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Instruments

The planetary science group has expertise in building and operating three different types of instrument described below. 

Next generation plasma analyser compared with our Improved Plasma Analyser

Plasma analysers are used to detect charged particles (ions and electrons) in space.

We have experience building types of plasma analysers called "electrostatic analysers" which use electric fields. Charged particles enter an aperture in the instrument and are focused by electric fields onto a detection system. This is analogous to an optical telescope where light enters the instrument through an aperture and is the focused by lenses onto a detector to be measured. We have plasma analysers currently returning data from Mars, Venus, comets, and Saturn. We are designing and planning instruments to go to Jupiter. Other work involves trying to minaturise these instruments and design them so they draw less power.

Filter wheel assembly for Beagle 2 SCS

MSSL has built stereo cameras for Beagle 2 and is developing a camera called PanCam

for ESA's ExoMars rover. These instruments are constructed from two cameras, each with a CCD detector similar to a consumer digital camera, and a set of filter wheels. These filter wheels allow the cameras to take images in certain wavelengths of light to examine different features of the target. For example they allow the cameras to determine what particular rocks are made from.

The images below show some example images from the Beagle 2 stereo camera system.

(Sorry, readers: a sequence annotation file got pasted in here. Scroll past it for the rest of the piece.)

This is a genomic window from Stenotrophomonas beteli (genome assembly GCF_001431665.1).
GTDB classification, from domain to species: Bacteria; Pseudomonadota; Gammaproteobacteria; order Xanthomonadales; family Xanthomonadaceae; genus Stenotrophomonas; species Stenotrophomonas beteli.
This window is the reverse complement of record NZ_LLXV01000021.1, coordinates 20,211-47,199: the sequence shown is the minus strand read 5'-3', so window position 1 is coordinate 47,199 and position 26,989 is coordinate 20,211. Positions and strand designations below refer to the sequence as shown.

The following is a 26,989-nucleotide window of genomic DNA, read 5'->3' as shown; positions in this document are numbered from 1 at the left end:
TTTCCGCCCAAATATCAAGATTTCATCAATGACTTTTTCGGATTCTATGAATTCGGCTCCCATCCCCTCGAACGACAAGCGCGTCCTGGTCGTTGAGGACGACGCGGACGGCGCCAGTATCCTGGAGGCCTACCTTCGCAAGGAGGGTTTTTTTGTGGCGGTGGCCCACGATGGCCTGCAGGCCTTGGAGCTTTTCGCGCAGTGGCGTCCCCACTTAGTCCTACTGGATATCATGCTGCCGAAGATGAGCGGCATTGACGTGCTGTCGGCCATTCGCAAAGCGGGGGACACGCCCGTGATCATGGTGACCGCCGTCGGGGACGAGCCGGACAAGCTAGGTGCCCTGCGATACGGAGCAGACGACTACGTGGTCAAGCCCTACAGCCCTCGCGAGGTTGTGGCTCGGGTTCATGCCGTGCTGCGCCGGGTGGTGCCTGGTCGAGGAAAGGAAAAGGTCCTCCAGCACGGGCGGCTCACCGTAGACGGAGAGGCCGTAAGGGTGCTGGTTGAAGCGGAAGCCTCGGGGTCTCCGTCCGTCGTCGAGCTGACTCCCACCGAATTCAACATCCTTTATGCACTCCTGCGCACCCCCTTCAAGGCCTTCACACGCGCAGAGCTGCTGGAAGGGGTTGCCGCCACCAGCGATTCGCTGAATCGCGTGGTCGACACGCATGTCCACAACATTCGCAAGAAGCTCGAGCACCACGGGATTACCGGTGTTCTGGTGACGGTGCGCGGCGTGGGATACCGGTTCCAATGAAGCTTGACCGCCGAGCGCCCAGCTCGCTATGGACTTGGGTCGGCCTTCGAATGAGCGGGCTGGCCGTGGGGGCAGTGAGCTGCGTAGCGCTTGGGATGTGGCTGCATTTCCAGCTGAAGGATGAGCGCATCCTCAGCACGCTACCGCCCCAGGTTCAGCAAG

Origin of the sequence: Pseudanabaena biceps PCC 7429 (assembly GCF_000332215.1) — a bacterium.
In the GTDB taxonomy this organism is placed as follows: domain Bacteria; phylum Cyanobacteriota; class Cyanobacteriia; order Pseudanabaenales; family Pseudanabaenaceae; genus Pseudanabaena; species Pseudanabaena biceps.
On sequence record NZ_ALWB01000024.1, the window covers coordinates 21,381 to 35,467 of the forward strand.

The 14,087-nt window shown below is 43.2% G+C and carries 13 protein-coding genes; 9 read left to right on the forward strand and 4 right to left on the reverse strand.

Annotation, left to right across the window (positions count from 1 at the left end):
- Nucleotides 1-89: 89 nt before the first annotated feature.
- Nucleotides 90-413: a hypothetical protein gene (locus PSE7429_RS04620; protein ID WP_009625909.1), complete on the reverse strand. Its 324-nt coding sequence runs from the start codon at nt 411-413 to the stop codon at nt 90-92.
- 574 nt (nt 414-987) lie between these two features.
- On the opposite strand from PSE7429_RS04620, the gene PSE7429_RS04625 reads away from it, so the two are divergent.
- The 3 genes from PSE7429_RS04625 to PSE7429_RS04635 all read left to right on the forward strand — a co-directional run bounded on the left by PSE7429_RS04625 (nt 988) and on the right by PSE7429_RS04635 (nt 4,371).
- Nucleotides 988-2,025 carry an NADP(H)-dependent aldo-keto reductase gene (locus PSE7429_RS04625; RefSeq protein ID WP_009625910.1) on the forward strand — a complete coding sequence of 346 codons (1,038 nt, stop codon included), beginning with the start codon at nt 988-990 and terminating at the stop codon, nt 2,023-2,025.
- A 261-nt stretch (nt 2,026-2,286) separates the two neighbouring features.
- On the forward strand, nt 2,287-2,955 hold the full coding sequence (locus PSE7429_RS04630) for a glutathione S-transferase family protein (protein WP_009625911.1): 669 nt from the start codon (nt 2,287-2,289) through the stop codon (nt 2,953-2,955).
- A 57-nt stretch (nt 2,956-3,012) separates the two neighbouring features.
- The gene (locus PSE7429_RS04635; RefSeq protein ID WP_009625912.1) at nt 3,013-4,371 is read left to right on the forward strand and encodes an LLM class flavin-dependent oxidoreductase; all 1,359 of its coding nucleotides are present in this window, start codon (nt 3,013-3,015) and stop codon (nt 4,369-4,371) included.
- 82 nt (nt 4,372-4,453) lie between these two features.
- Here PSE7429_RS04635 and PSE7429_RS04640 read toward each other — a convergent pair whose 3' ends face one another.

Science goals

  • The scientific objectives for such cameras include:
  • Building digitial elevation models to calculate safe paths for robot arm movements.
  • Generating colour and greyscale stereo panoramas.
  • Studying geology and mineralogy.
  • Measuring dust opacity and water vapour in the atmosphere of Mars.

What are micro penetrators?

Penetrator on a testing track in Wales

Kinetic micro-penetrators are tiny probes which impact planetary bodies at high

speed and bury themselves into the planetary surface.

We are aiming at probe masses of around 2 to 12Kg with an additional similar mass to decelerate and align the probe to survive impact at around 300m/s (equivalent to around mach 1 on Earth). Survival of these impact speeds has been demonstrated by ground tests of full up NASA DS2 and Japanese Lunar-A probes, and extensive military experience of impacts into materials mostly consisting of concrete or steel.

Because they are small this allows many probes to be deployed at wide spacings across the planetary surface. They also naturally provide redundancy so no mission is vulnerable to the loss of a single probe.

Key scientific investigations

Whilst their small size does not allow a full complement of the most capable scientific instruments, they are ideal to perform focused investigations across widely space surfaces of the body not currently feasible with soft landers and rovers. For example:

  • For the jovian satellite Europa, seismometers could determine the presence of an under-ice ocean, and the possible existence of an habit for extraterrestrial life, and organic chemical detection of the associated chemistry.
  • For the Moon, a seismic network could provide information into the origin of the Earth-Moon system, and ground truth as to whether water and other volatiles exists in permanently shaded areas in polar craters.
  • For NEOs (Near Earth Objects) this could confirm whether they are rubble piles consisting of rather loose agglomerates of rock and dust, or hard rocky bodies as originally thought.

Consortium

MSSL are leading the consortium that are developing micro-penetrators and also develop payload technologies and system designs. Other consortium members include:

and international partners:

Page last modified on 09 sep 11 13:30